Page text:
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Browse the 1966 Encyclopaedia of New Zealand
Graphic: An Encyclopaedia of New Zealand 1966.


This information was published in 1966 in An Encyclopaedia of New Zealand, edited by A. H. McLintock. It has not been corrected and will not be updated.

Up-to-date information can be found elsewhere in Te Ara.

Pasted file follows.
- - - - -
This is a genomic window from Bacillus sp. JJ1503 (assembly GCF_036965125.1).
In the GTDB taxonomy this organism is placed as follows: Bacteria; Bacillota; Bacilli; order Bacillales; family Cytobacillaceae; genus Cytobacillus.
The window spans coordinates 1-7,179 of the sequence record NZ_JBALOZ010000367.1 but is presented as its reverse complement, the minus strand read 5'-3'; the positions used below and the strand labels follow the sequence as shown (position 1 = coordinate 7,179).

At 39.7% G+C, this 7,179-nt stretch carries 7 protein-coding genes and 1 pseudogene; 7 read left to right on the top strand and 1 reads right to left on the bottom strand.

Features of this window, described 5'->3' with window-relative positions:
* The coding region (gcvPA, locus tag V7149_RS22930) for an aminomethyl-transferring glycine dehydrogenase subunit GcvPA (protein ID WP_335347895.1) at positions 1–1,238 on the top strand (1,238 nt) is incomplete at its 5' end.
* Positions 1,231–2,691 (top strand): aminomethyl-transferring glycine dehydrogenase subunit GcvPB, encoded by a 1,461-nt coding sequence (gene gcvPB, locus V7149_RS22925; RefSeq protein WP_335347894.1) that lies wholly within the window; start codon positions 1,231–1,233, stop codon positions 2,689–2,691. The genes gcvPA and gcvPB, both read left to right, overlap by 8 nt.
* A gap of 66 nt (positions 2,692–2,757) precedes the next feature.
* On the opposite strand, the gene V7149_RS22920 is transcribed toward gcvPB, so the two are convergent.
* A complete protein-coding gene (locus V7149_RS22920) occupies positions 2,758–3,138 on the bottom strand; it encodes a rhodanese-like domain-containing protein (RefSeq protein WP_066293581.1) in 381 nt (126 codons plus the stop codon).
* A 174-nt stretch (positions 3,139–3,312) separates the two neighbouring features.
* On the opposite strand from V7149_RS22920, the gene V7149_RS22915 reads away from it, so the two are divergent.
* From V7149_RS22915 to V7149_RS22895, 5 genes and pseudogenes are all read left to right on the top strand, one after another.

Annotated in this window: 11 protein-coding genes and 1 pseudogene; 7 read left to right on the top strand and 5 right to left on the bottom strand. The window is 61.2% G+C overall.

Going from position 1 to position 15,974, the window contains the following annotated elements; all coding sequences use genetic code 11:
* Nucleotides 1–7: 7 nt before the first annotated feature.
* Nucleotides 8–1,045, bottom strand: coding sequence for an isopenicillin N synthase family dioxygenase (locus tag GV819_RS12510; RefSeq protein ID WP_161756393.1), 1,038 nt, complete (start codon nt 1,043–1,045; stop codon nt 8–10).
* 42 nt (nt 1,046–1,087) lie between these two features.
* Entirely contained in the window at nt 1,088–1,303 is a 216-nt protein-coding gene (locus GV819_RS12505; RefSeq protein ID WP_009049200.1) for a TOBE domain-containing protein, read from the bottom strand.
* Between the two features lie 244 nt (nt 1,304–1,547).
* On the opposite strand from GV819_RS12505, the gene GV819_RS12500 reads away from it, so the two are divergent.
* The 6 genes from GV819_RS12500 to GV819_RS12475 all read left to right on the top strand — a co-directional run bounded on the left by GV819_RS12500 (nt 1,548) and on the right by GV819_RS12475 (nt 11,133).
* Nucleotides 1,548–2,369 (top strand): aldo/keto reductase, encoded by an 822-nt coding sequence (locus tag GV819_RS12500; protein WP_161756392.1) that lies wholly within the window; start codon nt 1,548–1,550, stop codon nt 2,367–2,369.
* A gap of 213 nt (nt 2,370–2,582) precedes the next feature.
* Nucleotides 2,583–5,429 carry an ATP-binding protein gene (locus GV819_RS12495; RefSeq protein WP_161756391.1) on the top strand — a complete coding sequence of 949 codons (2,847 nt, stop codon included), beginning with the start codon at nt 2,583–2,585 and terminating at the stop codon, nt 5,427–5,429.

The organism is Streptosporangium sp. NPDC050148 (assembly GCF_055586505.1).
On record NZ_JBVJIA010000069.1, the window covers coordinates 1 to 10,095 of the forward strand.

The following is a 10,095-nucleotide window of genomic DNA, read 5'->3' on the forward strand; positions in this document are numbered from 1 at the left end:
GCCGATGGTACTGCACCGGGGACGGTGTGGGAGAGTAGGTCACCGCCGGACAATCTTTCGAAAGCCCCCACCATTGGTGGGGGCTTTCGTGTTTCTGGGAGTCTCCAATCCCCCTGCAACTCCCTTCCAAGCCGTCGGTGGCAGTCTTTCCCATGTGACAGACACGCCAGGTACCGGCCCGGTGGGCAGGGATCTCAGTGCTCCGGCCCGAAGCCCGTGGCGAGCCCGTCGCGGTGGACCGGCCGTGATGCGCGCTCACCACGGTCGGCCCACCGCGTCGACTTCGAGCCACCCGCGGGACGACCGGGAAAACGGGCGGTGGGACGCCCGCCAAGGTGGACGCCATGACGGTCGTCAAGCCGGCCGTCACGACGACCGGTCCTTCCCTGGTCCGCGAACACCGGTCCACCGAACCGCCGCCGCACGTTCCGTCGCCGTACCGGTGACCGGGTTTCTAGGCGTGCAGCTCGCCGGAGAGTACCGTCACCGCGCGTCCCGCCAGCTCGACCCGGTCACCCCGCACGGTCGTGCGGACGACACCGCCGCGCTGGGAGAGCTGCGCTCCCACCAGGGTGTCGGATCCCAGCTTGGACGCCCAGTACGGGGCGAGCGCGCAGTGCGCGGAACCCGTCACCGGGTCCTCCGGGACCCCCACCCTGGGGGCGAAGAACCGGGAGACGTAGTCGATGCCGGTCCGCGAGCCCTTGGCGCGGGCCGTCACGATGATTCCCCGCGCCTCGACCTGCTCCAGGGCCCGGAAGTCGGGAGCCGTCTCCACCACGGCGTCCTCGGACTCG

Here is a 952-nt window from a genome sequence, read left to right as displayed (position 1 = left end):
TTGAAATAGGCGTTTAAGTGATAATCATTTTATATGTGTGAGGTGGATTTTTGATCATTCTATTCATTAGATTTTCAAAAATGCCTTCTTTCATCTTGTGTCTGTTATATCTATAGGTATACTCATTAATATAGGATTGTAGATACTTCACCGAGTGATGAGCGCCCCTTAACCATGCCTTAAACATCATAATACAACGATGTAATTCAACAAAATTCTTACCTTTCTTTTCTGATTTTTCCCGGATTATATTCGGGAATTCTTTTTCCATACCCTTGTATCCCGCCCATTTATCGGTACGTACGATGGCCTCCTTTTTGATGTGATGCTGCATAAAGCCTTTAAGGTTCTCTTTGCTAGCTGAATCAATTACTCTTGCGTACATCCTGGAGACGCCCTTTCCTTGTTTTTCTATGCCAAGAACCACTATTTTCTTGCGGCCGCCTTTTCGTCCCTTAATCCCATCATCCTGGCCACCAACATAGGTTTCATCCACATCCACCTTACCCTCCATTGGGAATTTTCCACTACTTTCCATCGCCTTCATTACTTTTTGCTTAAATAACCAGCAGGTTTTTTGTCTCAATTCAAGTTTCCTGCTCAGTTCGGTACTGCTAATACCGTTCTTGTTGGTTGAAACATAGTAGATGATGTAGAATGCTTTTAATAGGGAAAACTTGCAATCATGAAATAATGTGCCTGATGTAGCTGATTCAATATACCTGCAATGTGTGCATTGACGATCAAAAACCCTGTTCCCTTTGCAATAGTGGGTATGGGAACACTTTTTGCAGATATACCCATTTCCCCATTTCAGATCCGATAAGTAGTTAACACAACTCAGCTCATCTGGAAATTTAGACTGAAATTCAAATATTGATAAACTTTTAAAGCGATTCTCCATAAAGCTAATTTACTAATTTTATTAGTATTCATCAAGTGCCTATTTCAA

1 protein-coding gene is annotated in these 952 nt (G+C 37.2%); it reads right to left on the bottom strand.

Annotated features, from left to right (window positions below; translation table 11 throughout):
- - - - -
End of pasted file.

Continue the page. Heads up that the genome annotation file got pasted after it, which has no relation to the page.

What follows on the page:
According to Maori tradition, the discoverer of Wellington Harbour was the voyager Kupe who entered it and camped at what is now Seatoun. The names of Matiu and Makaro (Somes and Ward Islands) commemorate the occasion. There is no record that Kupe named the harbour itself. The traditional Maori name for the harbour is Te Whanga-nui-a-Tara, the Great Harbour of Tara. The elder son of Whatonga, Tara became the eponymous ancestor of the Ngati Tara tribe which was the first to settle permanently in the Wellington Harbour area. The first European to discover the harbour was Captain Cook in the course of his second voyage, on 2 November 1773, but he did not enter it on account of unfavourable winds. Again, in 1827, d'Urville mentioned the existence of the harbour but he, too, found conditions unfavourable for an entry. But in the previous year Captain Herd, who was in command of a preliminary expedition for the First New Zealand Company, with the ship Rosanna and the cutter Lambton (Captain T. Barnett), entered the harbour which he charted. He named it Port Nicholson after Captain John Nicholson, the then harbourmaster at Sydney, New South Wales.

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